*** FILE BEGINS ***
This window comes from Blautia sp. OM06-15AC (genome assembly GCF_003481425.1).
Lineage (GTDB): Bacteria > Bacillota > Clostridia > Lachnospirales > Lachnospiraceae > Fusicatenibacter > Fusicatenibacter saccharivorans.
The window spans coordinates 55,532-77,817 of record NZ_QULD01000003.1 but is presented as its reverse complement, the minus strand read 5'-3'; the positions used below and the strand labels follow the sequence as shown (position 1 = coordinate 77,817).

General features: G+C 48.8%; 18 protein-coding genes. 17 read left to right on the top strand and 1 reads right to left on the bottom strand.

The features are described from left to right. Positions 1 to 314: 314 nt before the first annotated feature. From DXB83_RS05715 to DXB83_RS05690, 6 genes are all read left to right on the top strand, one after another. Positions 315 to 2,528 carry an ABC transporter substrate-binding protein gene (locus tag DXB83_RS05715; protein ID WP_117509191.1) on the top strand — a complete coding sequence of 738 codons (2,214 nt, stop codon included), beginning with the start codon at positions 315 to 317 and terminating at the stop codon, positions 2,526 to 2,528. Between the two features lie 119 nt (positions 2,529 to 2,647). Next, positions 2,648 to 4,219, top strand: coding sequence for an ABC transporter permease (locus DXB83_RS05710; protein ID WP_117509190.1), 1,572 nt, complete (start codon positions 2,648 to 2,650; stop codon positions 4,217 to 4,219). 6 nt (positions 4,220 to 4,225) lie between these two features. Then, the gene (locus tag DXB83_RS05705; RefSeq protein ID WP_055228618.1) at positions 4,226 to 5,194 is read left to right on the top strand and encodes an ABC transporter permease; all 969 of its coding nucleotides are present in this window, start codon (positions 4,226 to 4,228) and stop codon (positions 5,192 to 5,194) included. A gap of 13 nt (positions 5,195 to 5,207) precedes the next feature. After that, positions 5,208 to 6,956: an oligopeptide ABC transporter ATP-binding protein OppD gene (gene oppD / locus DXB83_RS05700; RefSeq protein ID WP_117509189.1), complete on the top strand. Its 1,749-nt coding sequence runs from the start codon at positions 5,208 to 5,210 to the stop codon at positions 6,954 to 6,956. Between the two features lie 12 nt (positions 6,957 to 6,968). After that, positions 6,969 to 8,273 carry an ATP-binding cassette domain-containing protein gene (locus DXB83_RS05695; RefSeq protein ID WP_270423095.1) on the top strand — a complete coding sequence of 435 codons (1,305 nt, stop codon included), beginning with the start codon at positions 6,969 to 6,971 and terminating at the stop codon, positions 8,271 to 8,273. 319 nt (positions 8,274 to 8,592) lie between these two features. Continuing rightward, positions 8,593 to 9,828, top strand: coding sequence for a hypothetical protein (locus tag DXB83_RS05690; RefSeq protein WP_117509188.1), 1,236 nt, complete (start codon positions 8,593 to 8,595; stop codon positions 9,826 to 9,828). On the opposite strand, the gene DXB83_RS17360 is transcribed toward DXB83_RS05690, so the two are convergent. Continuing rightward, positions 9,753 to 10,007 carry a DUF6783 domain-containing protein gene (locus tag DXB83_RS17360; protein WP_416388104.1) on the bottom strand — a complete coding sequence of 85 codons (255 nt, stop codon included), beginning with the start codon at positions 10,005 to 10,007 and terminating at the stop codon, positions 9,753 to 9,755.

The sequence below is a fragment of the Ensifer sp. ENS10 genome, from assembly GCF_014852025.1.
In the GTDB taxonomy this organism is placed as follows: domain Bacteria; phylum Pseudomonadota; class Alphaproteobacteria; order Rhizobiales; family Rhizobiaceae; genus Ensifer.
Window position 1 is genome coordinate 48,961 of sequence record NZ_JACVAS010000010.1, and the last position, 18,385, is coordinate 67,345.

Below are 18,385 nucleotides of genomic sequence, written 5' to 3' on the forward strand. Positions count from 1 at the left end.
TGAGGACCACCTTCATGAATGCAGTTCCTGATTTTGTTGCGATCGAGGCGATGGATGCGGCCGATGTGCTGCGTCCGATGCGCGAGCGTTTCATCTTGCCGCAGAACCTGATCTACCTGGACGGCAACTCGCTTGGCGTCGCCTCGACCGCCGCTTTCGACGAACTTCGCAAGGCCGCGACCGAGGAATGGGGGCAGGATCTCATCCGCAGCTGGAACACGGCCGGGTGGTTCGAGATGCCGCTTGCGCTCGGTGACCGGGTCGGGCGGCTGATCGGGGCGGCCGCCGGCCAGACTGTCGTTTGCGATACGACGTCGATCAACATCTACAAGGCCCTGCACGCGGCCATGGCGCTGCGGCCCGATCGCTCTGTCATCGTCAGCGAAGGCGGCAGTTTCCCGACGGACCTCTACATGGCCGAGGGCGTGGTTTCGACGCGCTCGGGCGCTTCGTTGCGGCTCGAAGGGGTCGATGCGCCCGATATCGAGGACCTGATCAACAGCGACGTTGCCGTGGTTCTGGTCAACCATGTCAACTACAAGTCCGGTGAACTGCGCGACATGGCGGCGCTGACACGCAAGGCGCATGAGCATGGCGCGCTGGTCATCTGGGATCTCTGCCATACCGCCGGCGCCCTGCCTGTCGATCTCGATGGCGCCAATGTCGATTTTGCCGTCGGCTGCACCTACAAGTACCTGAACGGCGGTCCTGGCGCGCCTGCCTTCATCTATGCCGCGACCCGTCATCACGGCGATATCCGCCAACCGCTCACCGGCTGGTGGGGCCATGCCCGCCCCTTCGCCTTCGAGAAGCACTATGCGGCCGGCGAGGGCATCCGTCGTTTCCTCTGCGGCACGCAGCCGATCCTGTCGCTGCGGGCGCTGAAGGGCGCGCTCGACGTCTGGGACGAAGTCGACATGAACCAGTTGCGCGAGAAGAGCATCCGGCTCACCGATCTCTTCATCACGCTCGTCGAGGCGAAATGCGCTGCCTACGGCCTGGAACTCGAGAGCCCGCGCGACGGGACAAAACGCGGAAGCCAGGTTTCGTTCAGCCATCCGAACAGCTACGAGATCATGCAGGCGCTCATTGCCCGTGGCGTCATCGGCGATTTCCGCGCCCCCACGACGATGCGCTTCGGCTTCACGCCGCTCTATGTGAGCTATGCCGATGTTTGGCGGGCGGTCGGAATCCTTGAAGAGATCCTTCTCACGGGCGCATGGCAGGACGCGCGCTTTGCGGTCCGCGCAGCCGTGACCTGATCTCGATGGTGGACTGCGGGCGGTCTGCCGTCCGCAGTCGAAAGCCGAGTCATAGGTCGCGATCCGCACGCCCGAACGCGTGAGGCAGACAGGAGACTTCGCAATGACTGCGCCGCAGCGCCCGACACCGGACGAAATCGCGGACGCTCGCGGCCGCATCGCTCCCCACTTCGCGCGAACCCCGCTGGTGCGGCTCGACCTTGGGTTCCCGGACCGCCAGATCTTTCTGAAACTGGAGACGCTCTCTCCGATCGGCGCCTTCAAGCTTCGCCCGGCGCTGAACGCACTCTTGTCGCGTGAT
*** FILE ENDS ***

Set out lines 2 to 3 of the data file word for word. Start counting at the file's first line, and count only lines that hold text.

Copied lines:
Lineage (GTDB): Bacteria > Bacillota > Clostridia > Lachnospirales > Lachnospiraceae > Fusicatenibacter > Fusicatenibacter saccharivorans.
The window spans coordinates 55,532-77,817 of record NZ_QULD01000003.1 but is presented as its reverse complement, the minus strand read 5'-3'; the positions used below and the strand labels follow the sequence as shown (position 1 = coordinate 77,817).